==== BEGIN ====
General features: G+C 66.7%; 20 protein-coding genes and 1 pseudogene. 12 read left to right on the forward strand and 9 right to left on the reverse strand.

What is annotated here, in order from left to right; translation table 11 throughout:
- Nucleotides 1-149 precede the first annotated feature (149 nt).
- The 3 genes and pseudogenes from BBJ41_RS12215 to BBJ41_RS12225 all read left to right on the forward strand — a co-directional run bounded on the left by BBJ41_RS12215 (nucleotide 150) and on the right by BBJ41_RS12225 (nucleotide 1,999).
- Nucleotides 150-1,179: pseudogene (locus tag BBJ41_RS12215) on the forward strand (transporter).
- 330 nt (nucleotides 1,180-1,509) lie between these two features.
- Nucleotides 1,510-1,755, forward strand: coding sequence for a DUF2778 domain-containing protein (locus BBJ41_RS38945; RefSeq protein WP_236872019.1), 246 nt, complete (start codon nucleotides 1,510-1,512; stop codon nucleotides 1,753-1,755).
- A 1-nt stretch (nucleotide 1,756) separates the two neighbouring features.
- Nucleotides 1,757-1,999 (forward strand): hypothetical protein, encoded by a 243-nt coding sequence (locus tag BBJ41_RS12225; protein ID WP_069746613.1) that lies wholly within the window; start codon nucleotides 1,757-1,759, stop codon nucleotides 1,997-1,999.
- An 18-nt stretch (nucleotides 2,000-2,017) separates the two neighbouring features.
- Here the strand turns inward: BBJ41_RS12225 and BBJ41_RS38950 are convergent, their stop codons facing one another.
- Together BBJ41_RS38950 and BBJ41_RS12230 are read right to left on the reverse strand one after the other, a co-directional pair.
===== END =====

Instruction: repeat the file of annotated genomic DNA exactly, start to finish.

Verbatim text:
General features: G+C 66.7%; 20 protein-coding genes and 1 pseudogene. 12 read left to right on the forward strand and 9 right to left on the reverse strand.

What is annotated here, in order from left to right; translation table 11 throughout:
- Nucleotides 1-149 precede the first annotated feature (149 nt).
- The 3 genes and pseudogenes from BBJ41_RS12215 to BBJ41_RS12225 all read left to right on the forward strand — a co-directional run bounded on the left by BBJ41_RS12215 (nucleotide 150) and on the right by BBJ41_RS12225 (nucleotide 1,999).
- Nucleotides 150-1,179: pseudogene (locus tag BBJ41_RS12215) on the forward strand (transporter).
- 330 nt (nucleotides 1,180-1,509) lie between these two features.
- Nucleotides 1,510-1,755, forward strand: coding sequence for a DUF2778 domain-containing protein (locus BBJ41_RS38945; RefSeq protein WP_236872019.1), 246 nt, complete (start codon nucleotides 1,510-1,512; stop codon nucleotides 1,753-1,755).
- A 1-nt stretch (nucleotide 1,756) separates the two neighbouring features.
- Nucleotides 1,757-1,999 (forward strand): hypothetical protein, encoded by a 243-nt coding sequence (locus tag BBJ41_RS12225; protein ID WP_069746613.1) that lies wholly within the window; start codon nucleotides 1,757-1,759, stop codon nucleotides 1,997-1,999.
- An 18-nt stretch (nucleotides 2,000-2,017) separates the two neighbouring features.
- Here the strand turns inward: BBJ41_RS12225 and BBJ41_RS38950 are convergent, their stop codons facing one another.
- Together BBJ41_RS38950 and BBJ41_RS12230 are read right to left on the reverse strand one after the other, a co-directional pair.